In order that the teeth may be able to cut flesh, they must be sharp-edged, and must be so in a greater or less degree, according as they have flesh more or less exclusively to cut. Their base will be solid, according to the quantity and size of the bones which they have to break. The whole of these circumstances must necessarily influence the development and form of all the parts which contribute to move the jaws.

In order that the paws may be able to seize the prey, there must be a certain degree of mobility in the toes, and a certain degree of strength in the claws, from which there will result determinate forms in all the phalanges, and a corresponding distribution of muscles and tendons. The fore-arm, or cubitus, must possess a certain facility of turning, from which there will also result determinate forms in the bones of which it is composed. But the bones of the cubitus being articulated to the humerus, a change in the proportions of the former, will necessarily induce a corresponding change in the latter. The shoulder-bones must have a certain degree of firmness in such animals as make use of their fore-legs for seizing, and from this there must also result a certain peculiarity in their form. The play of all these parts will require certain proportions in all their muscles, and the impressions made by these muscles so proportioned, will determine still more particularly the forms of the bones.

It is easy to see that similar conclusions may be drawn with regard to the posterior extremities which contribute to the rapidity of the general motions; with regard to the composition of the trunk, and the forms of the vertebrae, which exert an influence upon the facility and flexibility of these motions; and, lastly, with regard to the forms of the bones of the nose, of the orbit, and of the ear, the connection of which with the perfection of the senses of smell, sight, and hearing, is evident. In a word, the form of the tooth regulates the forms of the condyle, of the scapula, and of the claws, in the same manner as the equation of a curve regulates all its properties; and as, by taking each property separately for the base of a particular equation, we find both the ordinary equation, and all the other properties whatever; so, the claw, the scapula, the condyle, the femur, and all the other bones taken separately, give the tooth, or are reciprocally given by it; and thus, by commencing with any one of these bones, a person who possesses an accurate knowledge of the laws of organic economy, may reconstruct the whole animal.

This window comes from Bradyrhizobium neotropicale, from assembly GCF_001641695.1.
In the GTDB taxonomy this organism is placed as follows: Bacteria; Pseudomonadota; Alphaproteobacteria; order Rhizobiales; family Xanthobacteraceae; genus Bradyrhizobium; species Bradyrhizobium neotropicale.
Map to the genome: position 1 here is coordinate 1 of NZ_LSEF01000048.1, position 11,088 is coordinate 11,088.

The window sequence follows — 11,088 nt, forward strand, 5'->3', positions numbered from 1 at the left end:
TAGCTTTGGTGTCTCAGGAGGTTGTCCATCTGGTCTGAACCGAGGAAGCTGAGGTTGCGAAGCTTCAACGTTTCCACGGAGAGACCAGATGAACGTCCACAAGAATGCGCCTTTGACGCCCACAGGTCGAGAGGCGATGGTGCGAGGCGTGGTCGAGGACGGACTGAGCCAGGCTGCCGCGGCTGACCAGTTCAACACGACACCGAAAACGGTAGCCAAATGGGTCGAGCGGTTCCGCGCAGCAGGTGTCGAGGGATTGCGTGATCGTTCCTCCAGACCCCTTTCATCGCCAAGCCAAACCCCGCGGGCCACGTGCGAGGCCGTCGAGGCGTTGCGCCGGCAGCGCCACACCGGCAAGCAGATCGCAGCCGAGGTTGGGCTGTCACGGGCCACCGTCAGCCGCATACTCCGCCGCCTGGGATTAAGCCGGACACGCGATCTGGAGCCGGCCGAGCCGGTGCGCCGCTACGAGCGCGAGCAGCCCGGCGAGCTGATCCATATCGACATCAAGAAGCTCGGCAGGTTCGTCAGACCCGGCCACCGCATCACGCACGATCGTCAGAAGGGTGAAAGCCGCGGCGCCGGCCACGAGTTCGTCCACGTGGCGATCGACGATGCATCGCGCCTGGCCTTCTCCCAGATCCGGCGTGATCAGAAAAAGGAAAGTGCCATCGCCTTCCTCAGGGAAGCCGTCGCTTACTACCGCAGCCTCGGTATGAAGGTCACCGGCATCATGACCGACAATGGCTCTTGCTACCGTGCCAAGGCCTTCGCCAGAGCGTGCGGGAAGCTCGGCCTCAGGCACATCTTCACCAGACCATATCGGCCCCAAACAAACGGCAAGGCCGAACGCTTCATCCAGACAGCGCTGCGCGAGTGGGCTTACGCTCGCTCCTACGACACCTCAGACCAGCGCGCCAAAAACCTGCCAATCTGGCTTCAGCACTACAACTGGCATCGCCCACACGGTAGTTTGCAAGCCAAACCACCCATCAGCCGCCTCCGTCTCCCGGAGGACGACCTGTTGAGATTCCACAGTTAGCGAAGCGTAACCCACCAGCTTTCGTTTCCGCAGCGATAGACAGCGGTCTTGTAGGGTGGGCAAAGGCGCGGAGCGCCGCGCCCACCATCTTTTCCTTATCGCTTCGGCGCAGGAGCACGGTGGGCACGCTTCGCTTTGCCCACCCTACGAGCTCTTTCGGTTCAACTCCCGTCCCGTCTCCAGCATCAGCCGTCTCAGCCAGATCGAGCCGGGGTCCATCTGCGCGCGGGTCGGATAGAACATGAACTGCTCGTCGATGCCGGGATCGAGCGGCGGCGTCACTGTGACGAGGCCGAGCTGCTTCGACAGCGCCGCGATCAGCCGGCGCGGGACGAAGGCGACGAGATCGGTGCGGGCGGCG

This principle seems sufficiently evident, in the general acceptation in which it is here taken, and does not require any fuller demonstration; but when it comes to be applied, there will be found many cases where our theoretical knowledge of the relations of forms will not be sufficient, unless it be supported by observation and experience.